Steve Lambert

is just back from the Frank Gathering.

Yearly Archives: 2005

The Offices of the Anti-Advertising Agency

In early 2004 the Anti-Advertising Agency was offered a show at the McBean Project Space at the San Francisco Art Institute. I had never thought about how the AAA would be presented within a gallery – the project was always oriented towards public spaces. However, after some thought, I realized that the space could be used as a “home base” for the Agency, both for its members and the public. This would make us more available to the public, our work more “transparent” (as they say in business), and more accountable to anyone who wanted to talk to us. For the Agency itself, it would give us a central place to work and meet. This idea evolved into creating offices within the gallery space that would function both as a working office and as an exhibit of the AAA’s works.

We collected cubicle walls, desks, chairs, a conference table, filing cabinets, typewriters, and computers to set the stage. Then the various members of the AAA moved in, bringing their books, notes, drawings, and other material related (and sometimes not related) to the AAA projects. Each project had a desk. Additional areas were carved out for a conference room, graphics design studio area, and CEOs office. Some sineage was posted, but primarily visitors learned about the work through snooping and discovering as they browsed through the workspace. Members of the agency showed up to work in the space throughout the exhibition, we held focus groups in the conference room, public meetings, and weekly events. A calendar was available so that anyone who came in could make an appointment with me, the CEO of the Agency, to discuss whatever they liked.

The office was so convincing some asked if they were allowed in once they entered. At the time, many of the Art Institute’s spaces were being converted to office spaces, so it was theoretically possible that the gallery could have become an office in real life.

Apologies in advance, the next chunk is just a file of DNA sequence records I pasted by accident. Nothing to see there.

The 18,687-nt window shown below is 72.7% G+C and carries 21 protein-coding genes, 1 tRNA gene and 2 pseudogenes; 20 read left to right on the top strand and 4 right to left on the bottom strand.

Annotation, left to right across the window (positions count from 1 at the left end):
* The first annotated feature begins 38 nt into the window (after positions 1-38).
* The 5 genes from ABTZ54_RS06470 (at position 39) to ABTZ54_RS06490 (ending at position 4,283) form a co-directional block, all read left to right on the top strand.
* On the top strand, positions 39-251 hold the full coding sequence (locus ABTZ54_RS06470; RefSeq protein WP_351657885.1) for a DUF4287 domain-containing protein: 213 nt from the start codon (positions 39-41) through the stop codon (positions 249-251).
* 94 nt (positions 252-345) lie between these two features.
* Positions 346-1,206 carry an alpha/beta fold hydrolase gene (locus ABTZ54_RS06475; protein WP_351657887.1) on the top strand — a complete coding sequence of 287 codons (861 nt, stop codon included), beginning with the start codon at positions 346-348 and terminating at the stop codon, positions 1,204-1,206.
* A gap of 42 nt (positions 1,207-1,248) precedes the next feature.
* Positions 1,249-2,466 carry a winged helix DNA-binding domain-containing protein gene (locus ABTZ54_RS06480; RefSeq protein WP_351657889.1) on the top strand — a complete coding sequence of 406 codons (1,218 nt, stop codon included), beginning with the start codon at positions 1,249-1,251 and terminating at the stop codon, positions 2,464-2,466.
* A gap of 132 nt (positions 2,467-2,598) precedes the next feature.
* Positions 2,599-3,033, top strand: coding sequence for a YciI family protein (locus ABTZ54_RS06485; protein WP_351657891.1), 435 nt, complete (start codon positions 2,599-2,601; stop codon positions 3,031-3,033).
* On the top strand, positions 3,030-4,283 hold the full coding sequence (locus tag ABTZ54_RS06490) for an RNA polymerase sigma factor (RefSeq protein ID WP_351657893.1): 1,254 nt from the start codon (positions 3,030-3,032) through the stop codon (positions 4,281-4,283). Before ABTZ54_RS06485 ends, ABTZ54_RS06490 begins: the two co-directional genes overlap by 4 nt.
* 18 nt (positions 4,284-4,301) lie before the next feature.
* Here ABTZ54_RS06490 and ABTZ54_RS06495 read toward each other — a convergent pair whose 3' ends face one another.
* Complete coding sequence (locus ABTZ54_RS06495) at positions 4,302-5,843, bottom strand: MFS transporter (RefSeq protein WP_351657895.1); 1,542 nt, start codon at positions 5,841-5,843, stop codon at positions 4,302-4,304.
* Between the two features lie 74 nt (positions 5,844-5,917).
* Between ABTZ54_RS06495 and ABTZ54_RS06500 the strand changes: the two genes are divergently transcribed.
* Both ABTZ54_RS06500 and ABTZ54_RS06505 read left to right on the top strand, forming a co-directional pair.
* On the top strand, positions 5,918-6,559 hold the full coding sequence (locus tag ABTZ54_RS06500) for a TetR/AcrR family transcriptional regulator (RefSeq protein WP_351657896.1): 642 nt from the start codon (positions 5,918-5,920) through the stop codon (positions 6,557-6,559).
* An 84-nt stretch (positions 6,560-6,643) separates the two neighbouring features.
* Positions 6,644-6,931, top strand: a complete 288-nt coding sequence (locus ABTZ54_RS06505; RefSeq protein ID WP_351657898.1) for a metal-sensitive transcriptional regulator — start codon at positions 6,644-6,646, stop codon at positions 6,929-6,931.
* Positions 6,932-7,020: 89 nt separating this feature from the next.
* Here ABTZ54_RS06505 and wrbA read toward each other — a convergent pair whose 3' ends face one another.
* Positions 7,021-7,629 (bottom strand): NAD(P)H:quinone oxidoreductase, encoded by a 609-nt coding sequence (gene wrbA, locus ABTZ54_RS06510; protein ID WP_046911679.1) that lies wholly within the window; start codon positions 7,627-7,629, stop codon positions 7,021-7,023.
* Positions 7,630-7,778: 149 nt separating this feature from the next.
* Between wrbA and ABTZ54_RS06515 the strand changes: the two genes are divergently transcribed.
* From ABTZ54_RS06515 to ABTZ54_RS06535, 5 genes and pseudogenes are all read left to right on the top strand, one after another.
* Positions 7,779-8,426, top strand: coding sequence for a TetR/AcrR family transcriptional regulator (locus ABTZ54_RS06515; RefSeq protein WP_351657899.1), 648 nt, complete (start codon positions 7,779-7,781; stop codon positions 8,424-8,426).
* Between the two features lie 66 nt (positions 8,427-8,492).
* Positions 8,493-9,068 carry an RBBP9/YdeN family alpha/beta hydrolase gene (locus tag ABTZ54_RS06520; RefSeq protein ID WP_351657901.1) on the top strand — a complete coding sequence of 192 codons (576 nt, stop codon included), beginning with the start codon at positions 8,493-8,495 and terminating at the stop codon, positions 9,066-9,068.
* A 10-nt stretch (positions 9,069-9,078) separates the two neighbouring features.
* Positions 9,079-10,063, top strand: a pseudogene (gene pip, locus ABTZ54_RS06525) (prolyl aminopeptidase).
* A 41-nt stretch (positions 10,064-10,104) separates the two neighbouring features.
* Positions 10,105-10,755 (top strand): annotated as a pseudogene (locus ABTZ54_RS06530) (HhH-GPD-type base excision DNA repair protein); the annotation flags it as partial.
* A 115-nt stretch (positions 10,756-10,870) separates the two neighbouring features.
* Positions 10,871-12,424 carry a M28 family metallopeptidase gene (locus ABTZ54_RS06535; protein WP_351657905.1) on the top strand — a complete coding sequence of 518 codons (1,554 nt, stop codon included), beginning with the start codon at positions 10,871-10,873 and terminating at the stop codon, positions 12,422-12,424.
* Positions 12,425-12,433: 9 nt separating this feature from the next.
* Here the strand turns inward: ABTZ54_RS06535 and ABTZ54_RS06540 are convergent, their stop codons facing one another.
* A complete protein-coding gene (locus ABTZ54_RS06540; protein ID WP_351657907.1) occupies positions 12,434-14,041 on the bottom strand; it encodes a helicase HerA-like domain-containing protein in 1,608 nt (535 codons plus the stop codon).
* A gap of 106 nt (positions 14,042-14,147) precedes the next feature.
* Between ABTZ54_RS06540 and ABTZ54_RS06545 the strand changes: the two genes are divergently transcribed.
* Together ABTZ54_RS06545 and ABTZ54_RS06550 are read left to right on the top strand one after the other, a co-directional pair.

There are photos and more information at the Anti-Advertising Agency site.

Budget Gallery Los Angeles

Budget Gallery Los Angeles has had their first show. I started the Budget Gallery 6 years ago, and to see it finally take off on its own in another city is weird and great. My plan is to eventually have the Budget Gallery “franchised” out to any city with volunteers willing to take it on. My role would eventually be unnecessary and the project will truly have a life of it’s own. That may be a ways off now, but seeing this show happen successfully in Los Angeles is one of the beginning steps.

Soap Box (Crazy You)

This piece was reverse-shoplifted into supermarkets around California. It was also shown in POND Gallery’s Shopdropping show.

Screenprint on paper.
7″h x 6″w x 2″d
2005

The design is based on a soapbox from the 1960’s. The front is blank, and the back contains the following text, to be discovered by shoppers in the supermarket:
“Yes, the world has gone completely crazy. You are not the only who has noticed. Tell others. Write your congressman. When that doesn’t work, riot in the streets.”